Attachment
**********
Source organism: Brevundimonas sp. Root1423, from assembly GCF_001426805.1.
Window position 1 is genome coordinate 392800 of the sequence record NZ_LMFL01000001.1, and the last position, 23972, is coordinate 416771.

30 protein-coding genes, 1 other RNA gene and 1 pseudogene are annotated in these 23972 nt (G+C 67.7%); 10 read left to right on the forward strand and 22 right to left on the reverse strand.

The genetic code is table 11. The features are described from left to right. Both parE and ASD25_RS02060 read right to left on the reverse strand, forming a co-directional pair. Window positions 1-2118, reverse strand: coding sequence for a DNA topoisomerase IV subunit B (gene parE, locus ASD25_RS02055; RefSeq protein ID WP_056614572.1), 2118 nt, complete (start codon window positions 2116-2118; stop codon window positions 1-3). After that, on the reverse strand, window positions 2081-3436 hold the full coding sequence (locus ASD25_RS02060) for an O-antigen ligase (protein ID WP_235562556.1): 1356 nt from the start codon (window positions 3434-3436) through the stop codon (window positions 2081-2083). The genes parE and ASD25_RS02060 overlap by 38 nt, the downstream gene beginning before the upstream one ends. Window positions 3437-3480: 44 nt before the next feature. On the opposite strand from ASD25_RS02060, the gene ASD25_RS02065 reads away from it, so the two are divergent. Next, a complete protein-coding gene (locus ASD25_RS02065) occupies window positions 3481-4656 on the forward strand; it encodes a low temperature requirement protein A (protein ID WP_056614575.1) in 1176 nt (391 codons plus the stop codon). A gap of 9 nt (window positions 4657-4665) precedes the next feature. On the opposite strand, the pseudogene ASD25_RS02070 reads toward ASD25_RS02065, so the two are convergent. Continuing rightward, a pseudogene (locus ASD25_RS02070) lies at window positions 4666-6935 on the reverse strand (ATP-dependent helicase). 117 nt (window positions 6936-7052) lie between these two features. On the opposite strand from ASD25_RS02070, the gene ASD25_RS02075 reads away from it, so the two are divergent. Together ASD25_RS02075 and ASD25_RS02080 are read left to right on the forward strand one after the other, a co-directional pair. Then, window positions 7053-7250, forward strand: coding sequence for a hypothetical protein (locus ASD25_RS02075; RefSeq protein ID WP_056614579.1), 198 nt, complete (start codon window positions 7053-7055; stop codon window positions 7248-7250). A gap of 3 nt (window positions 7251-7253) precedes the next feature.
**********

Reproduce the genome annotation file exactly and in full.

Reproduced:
Source organism: Brevundimonas sp. Root1423, from assembly GCF_001426805.1.
Window position 1 is genome coordinate 392800 of the sequence record NZ_LMFL01000001.1, and the last position, 23972, is coordinate 416771.

30 protein-coding genes, 1 other RNA gene and 1 pseudogene are annotated in these 23972 nt (G+C 67.7%); 10 read left to right on the forward strand and 22 right to left on the reverse strand.

The genetic code is table 11. The features are described from left to right. Both parE and ASD25_RS02060 read right to left on the reverse strand, forming a co-directional pair. Window positions 1-2118, reverse strand: coding sequence for a DNA topoisomerase IV subunit B (gene parE, locus ASD25_RS02055; RefSeq protein ID WP_056614572.1), 2118 nt, complete (start codon window positions 2116-2118; stop codon window positions 1-3). After that, on the reverse strand, window positions 2081-3436 hold the full coding sequence (locus ASD25_RS02060) for an O-antigen ligase (protein ID WP_235562556.1): 1356 nt from the start codon (window positions 3434-3436) through the stop codon (window positions 2081-2083). The genes parE and ASD25_RS02060 overlap by 38 nt, the downstream gene beginning before the upstream one ends. Window positions 3437-3480: 44 nt before the next feature. On the opposite strand from ASD25_RS02060, the gene ASD25_RS02065 reads away from it, so the two are divergent. Next, a complete protein-coding gene (locus ASD25_RS02065) occupies window positions 3481-4656 on the forward strand; it encodes a low temperature requirement protein A (protein ID WP_056614575.1) in 1176 nt (391 codons plus the stop codon). A gap of 9 nt (window positions 4657-4665) precedes the next feature. On the opposite strand, the pseudogene ASD25_RS02070 reads toward ASD25_RS02065, so the two are convergent. Continuing rightward, a pseudogene (locus ASD25_RS02070) lies at window positions 4666-6935 on the reverse strand (ATP-dependent helicase). 117 nt (window positions 6936-7052) lie between these two features. On the opposite strand from ASD25_RS02070, the gene ASD25_RS02075 reads away from it, so the two are divergent. Together ASD25_RS02075 and ASD25_RS02080 are read left to right on the forward strand one after the other, a co-directional pair. Then, window positions 7053-7250, forward strand: coding sequence for a hypothetical protein (locus ASD25_RS02075; RefSeq protein ID WP_056614579.1), 198 nt, complete (start codon window positions 7053-7055; stop codon window positions 7248-7250). A gap of 3 nt (window positions 7251-7253) precedes the next feature.